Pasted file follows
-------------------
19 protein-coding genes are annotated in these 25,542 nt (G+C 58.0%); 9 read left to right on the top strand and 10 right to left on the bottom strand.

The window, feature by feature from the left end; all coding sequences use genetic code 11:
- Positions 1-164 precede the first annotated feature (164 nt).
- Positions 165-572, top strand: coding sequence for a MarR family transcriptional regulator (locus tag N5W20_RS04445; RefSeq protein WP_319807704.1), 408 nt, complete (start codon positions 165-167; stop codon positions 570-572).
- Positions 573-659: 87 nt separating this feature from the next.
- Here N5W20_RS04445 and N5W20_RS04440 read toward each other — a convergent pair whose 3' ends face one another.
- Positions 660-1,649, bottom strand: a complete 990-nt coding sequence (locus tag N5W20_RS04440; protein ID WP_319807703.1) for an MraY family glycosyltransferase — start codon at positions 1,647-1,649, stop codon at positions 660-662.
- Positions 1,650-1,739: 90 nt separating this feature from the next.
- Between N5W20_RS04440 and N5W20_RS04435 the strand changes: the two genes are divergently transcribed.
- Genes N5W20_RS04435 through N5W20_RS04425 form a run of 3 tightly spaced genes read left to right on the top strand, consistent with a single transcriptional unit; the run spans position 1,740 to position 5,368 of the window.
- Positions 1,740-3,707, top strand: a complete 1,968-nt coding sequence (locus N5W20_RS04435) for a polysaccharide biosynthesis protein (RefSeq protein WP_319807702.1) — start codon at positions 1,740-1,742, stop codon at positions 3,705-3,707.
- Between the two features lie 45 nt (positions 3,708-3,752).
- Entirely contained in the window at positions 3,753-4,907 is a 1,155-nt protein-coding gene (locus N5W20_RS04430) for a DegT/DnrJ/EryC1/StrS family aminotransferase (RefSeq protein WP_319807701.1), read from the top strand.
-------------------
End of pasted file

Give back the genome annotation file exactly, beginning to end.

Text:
19 protein-coding genes are annotated in these 25,542 nt (G+C 58.0%); 9 read left to right on the top strand and 10 right to left on the bottom strand.

The window, feature by feature from the left end; all coding sequences use genetic code 11:
- Positions 1-164 precede the first annotated feature (164 nt).
- Positions 165-572, top strand: coding sequence for a MarR family transcriptional regulator (locus tag N5W20_RS04445; RefSeq protein WP_319807704.1), 408 nt, complete (start codon positions 165-167; stop codon positions 570-572).
- Positions 573-659: 87 nt separating this feature from the next.
- Here N5W20_RS04445 and N5W20_RS04440 read toward each other — a convergent pair whose 3' ends face one another.
- Positions 660-1,649, bottom strand: a complete 990-nt coding sequence (locus tag N5W20_RS04440; protein ID WP_319807703.1) for an MraY family glycosyltransferase — start codon at positions 1,647-1,649, stop codon at positions 660-662.
- Positions 1,650-1,739: 90 nt separating this feature from the next.
- Between N5W20_RS04440 and N5W20_RS04435 the strand changes: the two genes are divergently transcribed.
- Genes N5W20_RS04435 through N5W20_RS04425 form a run of 3 tightly spaced genes read left to right on the top strand, consistent with a single transcriptional unit; the run spans position 1,740 to position 5,368 of the window.
- Positions 1,740-3,707, top strand: a complete 1,968-nt coding sequence (locus N5W20_RS04435) for a polysaccharide biosynthesis protein (RefSeq protein WP_319807702.1) — start codon at positions 1,740-1,742, stop codon at positions 3,705-3,707.
- Between the two features lie 45 nt (positions 3,708-3,752).
- Entirely contained in the window at positions 3,753-4,907 is a 1,155-nt protein-coding gene (locus N5W20_RS04430) for a DegT/DnrJ/EryC1/StrS family aminotransferase (RefSeq protein WP_319807701.1), read from the top strand.